Channing Tatum covers the new issue of T magazine.
On his outlook of the world: “I’ve always negotiated the world very physically, from football to tussling at the playground to taking my clothes off. My dad’s a physical guy. I think that’s how I wanted to see myself as a kid, how I won approval, and it’s no secret that that’s how I got into this business. But over time I’ve been able to develop other aspects of myself, sort of on-the-job training.”
On ADHD and dyslexia: “I have never considered myself a very smart person, for a lot of reasons. Not having early success on that one path messes with you. You get lumped in classes with kids with autism and Down Syndrome, and you look around and say, Okay, so this is where I’m at. Or you get put in the typical classes and you say, All right, I’m obviously not like these kids either. So you’re kind of nowhere. You’re just different. The system is broken. If we can streamline a multibillion-dollar company, we should be able to help kids who struggle the way I did.”
On the arts: “It’s just weird that for some people art is a luxury. My parents had no artistic outlet. Some people pass down music to their kids, but I couldn’t tell you what my mom’s or dad’s favorite song is. So when I started going out into the world, I was drawn to people who knew about movies, art, even fashion. I went to New York and did the whole modeling thing, and I just learned everything I could from anybody who knew something I didn’t. I’ve had a few John du Ponts in my life, to be honest. I think that’s one thing I’m pretty skilled at. I can look at a person and say, ‘They’ve got something that I want up there in their head. I’m going to do my best to get in there and absorb it. My mom said, ‘Be a sponge.’ And so I’ve learned more from people than I have from school or from books.”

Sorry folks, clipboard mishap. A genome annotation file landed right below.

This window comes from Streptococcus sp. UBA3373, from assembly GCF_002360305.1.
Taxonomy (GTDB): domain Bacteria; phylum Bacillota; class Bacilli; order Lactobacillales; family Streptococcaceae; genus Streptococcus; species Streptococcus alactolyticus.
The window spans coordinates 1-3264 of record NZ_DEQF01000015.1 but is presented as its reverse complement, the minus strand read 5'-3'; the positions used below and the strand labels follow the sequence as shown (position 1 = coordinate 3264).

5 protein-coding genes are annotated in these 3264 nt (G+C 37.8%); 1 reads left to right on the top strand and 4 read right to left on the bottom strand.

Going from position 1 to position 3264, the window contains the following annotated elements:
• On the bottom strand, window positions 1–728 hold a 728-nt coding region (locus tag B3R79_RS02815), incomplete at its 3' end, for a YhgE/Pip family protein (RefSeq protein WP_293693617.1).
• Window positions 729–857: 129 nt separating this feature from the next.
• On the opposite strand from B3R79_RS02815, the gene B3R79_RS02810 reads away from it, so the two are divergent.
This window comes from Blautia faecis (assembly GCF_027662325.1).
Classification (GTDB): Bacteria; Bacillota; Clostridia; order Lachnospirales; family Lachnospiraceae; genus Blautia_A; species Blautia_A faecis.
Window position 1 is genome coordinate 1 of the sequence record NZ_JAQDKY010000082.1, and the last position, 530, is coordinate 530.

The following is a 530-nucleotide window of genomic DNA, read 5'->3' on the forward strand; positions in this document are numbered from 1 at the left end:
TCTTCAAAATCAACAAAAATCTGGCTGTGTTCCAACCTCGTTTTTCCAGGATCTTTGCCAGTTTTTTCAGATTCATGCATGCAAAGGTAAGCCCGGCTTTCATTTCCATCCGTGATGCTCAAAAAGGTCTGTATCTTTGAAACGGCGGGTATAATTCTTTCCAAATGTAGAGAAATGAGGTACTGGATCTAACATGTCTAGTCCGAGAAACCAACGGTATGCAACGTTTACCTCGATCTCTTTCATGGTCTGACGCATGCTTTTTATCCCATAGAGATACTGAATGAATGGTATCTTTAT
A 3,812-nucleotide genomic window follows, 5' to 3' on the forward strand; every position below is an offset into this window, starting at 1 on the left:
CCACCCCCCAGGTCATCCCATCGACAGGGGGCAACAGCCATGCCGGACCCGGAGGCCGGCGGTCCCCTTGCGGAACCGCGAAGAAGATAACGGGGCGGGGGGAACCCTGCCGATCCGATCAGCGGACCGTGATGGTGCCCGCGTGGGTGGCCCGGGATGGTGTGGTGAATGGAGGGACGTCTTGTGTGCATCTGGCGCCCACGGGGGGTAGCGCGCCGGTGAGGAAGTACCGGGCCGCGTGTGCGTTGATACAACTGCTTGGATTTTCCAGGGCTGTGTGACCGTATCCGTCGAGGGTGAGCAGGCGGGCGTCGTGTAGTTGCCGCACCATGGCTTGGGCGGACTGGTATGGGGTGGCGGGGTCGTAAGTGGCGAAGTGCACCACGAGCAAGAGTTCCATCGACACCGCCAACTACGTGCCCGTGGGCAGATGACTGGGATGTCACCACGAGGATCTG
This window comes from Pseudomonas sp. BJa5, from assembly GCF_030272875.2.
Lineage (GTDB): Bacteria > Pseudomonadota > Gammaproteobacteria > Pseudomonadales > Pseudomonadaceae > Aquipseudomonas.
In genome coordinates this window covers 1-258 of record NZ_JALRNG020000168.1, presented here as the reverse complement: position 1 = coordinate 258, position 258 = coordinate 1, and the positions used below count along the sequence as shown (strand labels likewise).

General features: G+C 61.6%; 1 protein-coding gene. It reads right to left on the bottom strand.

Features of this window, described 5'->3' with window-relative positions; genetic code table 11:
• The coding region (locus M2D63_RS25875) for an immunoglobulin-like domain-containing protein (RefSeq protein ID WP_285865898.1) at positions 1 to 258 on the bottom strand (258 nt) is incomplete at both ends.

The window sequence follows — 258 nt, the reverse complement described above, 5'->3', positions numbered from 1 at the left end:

On being a father: “You notice your behavior, like, Wow, I don’t have much patience right now. Why is that? You spend the day watching this thing constantly taking in information, and you have to be sure you’re making that happen. At the end of the day when I put her to bed, I feel glad to have some peace but say to myself, That was so much fun.”
On playing a real person: “It felt like a sensitive situation because Mark Schultz really wanted me to get everything correct. In a two-hour movie I’m never going to be able to show everything about a person, but I tried to grasp the most poignant things and to imbue them into the film. Mark didn’t expect to like it, though it turned out that he did. He was just hoping he’d be relieved, and I think maybe he wanted to get some justice. I’m not sure it’s full enough of that stuff for him — all the stuff that people did to him, terrible, terrible things. The movie doesn’t do that. It shows these relationships that are complicated and beautiful and horrible.”
On taking risks: “Personally, I like being pushed into corners. It forces you to be creative. Being a stripper exposed me to a lot of people I might never have met, and that has turned out to be a gift. There are a lot of characters I feel I can play as a result. So when people tell me they want to act, I’m like, Okay, if you want to act, go see America. If you can afford gas money, go talk to people and see how they really live. Sure, you can go to theater class at a young age. That’s not how I did it. I would have loved to learn things earlier than I did, but then maybe I wouldn’t have gone and done the things that gave me insight into what it is to be human – to have fears and wants. Like the fear of asking a girl out on a date when I can’t afford dinner at Chili’s, so instead maybe we go to Checkers and I make it cool by turning it into a picnic, put the burgers in a basket of my mom’s and try to make it romantic. That’s the kind of worry I used to have.”
Follow @Music_IntheDark on Twitter